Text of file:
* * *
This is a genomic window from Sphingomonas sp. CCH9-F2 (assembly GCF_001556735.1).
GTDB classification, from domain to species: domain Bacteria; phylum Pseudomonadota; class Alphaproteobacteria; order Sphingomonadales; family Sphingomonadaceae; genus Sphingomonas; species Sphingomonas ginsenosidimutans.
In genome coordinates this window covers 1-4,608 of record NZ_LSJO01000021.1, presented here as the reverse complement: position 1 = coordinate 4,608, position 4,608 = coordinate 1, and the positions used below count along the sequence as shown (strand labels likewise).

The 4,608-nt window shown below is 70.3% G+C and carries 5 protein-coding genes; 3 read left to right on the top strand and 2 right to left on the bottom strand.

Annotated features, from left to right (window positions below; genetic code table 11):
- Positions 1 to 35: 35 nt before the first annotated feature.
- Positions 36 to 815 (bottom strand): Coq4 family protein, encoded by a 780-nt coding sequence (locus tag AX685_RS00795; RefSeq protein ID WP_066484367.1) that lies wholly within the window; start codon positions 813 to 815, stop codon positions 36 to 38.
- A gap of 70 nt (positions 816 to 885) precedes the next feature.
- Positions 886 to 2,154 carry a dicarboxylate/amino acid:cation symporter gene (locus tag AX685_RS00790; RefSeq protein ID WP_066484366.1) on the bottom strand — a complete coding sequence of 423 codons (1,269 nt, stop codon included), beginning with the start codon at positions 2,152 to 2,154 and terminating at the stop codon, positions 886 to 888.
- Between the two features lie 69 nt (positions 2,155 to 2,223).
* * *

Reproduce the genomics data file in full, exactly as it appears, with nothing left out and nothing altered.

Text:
This is a genomic window from Sphingomonas sp. CCH9-F2 (assembly GCF_001556735.1).
GTDB classification, from domain to species: domain Bacteria; phylum Pseudomonadota; class Alphaproteobacteria; order Sphingomonadales; family Sphingomonadaceae; genus Sphingomonas; species Sphingomonas ginsenosidimutans.
In genome coordinates this window covers 1-4,608 of record NZ_LSJO01000021.1, presented here as the reverse complement: position 1 = coordinate 4,608, position 4,608 = coordinate 1, and the positions used below count along the sequence as shown (strand labels likewise).

The 4,608-nt window shown below is 70.3% G+C and carries 5 protein-coding genes; 3 read left to right on the top strand and 2 right to left on the bottom strand.

Annotated features, from left to right (window positions below; genetic code table 11):
- Positions 1 to 35: 35 nt before the first annotated feature.
- Positions 36 to 815 (bottom strand): Coq4 family protein, encoded by a 780-nt coding sequence (locus tag AX685_RS00795; RefSeq protein ID WP_066484367.1) that lies wholly within the window; start codon positions 813 to 815, stop codon positions 36 to 38.
- A gap of 70 nt (positions 816 to 885) precedes the next feature.
- Positions 886 to 2,154 carry a dicarboxylate/amino acid:cation symporter gene (locus tag AX685_RS00790; RefSeq protein ID WP_066484366.1) on the bottom strand — a complete coding sequence of 423 codons (1,269 nt, stop codon included), beginning with the start codon at positions 2,152 to 2,154 and terminating at the stop codon, positions 886 to 888.
- Between the two features lie 69 nt (positions 2,155 to 2,223).